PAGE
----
We are so happy and excited to see our special issue published. With the tremendous advances of modern mass spectrometry (MS) techniques, MS has become one of the essential analytical tools to biological and biomedical research. Mass spectrometry provides rapid and sensitive qualitative and quantitative analysis of biomolecules (proteins, peptides, oligosaccharides, lipids, DNA, and RNA), drugs, and metabolites. In this special issue we have collected 12 original research articles and 2 review articles. MS has been successfully applied to high-throughput proteome-wide analysis of proteins, protein-protein interactions, and protein posttranslational modifications (PTMs) in cells, tissues, or organs. L. Jin et al. reported phosphoproteomic analysis of gossypol-induced apoptosis in ovarian cancer cell line. In their work, about 9750 phosphopeptides from 3030 phosphoproteins were identified. They found gossypol induced upregulation of LATS1 which phosphorylates YAP1. T. Guo et al., using 2DGE-based Western blotting and MS/MS technique, identified 24 glioblastoma tyrosine-phosphorylated proteins. R. Xu et al. reported the application of SILAC-based quantitative proteomic analysis to myeloma cells. They found gossypol treatment induced ROS production and cell necrosis. Proteomics showed that gossypol induced changes in expression levels of 585 proteins including down-regulation of DNA repair proteins, and upregulat ion of death-associated factors. In another quantitative proteomic work performed by Q. Xiong et al., tandem mass tag (TMT) labeling approach was employed to comprehensively compare the differential expression of proteins in receptor activator of nuclear factor-κB ligand- (RANKL-) induced osteoclasts in the presence and absence of estrogen. In the past several years, we have also witnessed fast growth in metabolomics fueled by MS analysis. The wide implementation of MS certainly has resulted in and will continuously benefit advancement in-depth understanding of biological processes and their molecular mechanisms underlying. In terms of biomarker discovery for many human diseases and therapeutics, MS-based proteomics and metabolomics are playing an important role and the application of MS to clinical molecular diagnosis will be expected in the near future. A. Zhang et al. reviewed the metabolomics for biomarker discovery and highlighted the importance and benefit of metabolomics for identifying biomarkers. C.-T. Chang et al. presented a review on recent developments in MS-based quantitative proteomics techniques, high-density lipoprotein (HDL) proteomics, and lipoprotein modification in biomarker discovery for atherosclerotic vascular disease. V. Tambor’s group has explored the potential peripartum markers of infectious-inflammatory complication in preterm birth. Y. Cheng et al. reported that they implemented a combination of peptide ligand library beads and 1D Gel-LC-MS/MS to serum samples from patients with ovarian cancer and from healthy controls. Their proteomic data suggested that RBP4 protein is a potential biomarker of ovarian cancer. Their ELISA and immunohistochemistry experiments with RBP4 confirmed the proteomic results. T. Ai’s group presented their study on serum peptide marker discovery for gestational diabetes mellitus (GDM). MS has been widely used to perform pharmacokinetics studies of the effects of biological systems in a determined drug. Here, M. Sánchez-Sierra et al. described MS in pharmacokinetic studies of a synthetic compound for spinal cord injury treatment. L. Godderis et al. presented another topic which is MS application on analysis of DNA methylation and/or hydroxymethylation. They described a LC-MS/MS method to quantify and compare simultaneously global methylation and hydroxymethylation in human DNA of different tissues. C. Gao et al. presented a comparative study on Nell-1 hypermethylation levels among tumor, paracarcinoma, and normal tissues from gastric cancer patients. They found a significant difference in DNA methylation status between gastric cancer or paracarcinoma and normal tissue. Another topic in this special issue is presented by H. Wang’s group, in which they described their successful application of LC-MS to the rapid differentiation of β-lactam and ring-opened β-lactam impurities in cefixime, cefdinir, and cefaclor antibiotics.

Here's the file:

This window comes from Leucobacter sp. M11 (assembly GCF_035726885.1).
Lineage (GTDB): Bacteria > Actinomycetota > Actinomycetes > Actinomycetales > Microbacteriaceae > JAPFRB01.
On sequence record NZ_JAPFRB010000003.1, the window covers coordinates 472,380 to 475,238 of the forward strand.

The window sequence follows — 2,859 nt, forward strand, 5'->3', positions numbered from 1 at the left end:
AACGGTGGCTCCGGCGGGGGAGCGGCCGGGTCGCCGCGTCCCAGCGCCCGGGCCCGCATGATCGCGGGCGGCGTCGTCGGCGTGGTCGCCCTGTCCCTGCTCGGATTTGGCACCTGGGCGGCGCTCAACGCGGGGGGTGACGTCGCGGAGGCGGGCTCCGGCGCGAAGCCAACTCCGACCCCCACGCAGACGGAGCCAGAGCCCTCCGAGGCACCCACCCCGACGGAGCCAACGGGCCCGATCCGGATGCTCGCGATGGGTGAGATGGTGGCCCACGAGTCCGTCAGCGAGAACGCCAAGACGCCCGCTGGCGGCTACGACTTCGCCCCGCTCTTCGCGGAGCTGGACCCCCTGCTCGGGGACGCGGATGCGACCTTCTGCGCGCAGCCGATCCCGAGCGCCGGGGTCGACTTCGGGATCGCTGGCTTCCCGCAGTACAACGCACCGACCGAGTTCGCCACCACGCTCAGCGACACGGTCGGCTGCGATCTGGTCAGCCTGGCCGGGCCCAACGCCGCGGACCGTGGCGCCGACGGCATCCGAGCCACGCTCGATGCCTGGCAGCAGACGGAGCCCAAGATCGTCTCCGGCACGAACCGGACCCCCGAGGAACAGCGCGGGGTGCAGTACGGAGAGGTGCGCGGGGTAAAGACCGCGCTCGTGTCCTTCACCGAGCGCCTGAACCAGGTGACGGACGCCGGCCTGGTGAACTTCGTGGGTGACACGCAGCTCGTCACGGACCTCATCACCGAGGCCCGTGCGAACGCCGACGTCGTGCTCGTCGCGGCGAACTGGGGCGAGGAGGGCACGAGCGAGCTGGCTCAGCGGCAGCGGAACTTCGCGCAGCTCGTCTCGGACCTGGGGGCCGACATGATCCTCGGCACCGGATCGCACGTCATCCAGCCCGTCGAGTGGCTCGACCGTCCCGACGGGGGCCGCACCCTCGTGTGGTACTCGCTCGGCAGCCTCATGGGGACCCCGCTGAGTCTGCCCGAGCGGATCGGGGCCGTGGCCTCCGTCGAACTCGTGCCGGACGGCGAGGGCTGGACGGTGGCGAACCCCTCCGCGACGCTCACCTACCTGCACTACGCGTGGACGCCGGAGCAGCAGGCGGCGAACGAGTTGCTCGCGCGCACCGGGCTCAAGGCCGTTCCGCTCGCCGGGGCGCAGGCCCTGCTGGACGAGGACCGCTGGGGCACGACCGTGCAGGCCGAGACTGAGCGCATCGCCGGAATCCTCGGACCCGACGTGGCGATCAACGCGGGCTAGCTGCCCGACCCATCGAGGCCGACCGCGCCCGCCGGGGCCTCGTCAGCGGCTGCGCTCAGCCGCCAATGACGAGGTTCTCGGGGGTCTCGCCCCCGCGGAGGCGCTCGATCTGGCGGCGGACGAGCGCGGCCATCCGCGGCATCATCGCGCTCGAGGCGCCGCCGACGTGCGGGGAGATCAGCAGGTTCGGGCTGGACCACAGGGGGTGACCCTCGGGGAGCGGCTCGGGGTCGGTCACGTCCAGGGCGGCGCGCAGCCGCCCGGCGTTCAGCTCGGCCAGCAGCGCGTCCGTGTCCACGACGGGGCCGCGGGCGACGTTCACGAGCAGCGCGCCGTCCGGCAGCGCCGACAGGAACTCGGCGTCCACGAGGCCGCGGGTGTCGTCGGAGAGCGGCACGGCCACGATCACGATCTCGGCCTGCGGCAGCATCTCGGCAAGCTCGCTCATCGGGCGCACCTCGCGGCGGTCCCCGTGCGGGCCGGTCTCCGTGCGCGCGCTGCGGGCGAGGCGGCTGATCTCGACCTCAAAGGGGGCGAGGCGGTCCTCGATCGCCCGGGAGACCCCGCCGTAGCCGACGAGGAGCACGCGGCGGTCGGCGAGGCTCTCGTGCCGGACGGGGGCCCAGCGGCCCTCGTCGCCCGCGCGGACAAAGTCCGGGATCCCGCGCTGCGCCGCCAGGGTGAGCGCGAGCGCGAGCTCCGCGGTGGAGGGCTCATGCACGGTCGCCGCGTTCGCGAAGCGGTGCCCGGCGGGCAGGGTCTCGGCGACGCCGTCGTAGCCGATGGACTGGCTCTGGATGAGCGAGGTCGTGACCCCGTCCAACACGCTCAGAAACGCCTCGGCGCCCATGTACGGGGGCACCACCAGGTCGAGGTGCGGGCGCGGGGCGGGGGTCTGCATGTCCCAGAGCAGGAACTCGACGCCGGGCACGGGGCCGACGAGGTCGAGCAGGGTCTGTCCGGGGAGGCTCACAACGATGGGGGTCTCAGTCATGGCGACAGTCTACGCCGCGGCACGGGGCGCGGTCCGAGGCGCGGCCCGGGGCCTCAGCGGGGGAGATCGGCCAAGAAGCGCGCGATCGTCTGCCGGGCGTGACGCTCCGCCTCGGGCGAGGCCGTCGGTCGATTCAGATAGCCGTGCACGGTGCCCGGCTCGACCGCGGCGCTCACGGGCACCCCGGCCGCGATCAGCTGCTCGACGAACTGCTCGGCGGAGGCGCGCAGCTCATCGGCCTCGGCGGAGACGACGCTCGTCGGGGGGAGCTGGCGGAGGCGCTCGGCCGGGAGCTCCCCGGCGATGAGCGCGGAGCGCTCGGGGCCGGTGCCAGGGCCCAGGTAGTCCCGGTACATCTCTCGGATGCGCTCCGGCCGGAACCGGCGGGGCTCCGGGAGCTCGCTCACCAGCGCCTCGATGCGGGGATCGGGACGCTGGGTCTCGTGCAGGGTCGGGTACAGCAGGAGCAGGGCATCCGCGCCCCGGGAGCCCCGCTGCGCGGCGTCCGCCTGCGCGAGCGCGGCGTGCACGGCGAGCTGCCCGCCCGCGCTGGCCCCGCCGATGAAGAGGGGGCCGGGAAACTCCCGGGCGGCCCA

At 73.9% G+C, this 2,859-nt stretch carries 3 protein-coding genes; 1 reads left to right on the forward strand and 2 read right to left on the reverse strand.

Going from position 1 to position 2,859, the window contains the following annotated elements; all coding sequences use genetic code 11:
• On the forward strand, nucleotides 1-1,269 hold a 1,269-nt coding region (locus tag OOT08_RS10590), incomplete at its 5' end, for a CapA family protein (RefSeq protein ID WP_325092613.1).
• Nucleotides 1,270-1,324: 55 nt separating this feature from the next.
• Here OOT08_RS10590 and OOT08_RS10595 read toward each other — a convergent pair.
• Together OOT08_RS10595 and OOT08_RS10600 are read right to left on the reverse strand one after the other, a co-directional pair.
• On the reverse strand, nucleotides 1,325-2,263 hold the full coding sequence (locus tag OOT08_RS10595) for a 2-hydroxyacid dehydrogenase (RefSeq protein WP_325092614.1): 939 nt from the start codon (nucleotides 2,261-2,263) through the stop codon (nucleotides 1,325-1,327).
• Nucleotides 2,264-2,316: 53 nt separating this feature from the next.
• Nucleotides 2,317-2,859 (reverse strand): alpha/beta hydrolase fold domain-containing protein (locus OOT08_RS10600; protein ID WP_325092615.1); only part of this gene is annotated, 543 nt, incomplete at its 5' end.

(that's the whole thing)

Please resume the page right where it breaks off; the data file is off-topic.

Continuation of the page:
As Guest Editors of this special issue, we hope to see in the future that there are more and more researchers to present their work in this special issue in this peer-reviewed journal to exchange, promote, and culture our scientific spirits and to accelerate the advance of mass spectrometry itself and its application in biomedical research and clinical diagnosis for the benefits of human.

Fa-Yun Che
Hai-Teng Deng
Shi-Jian Ding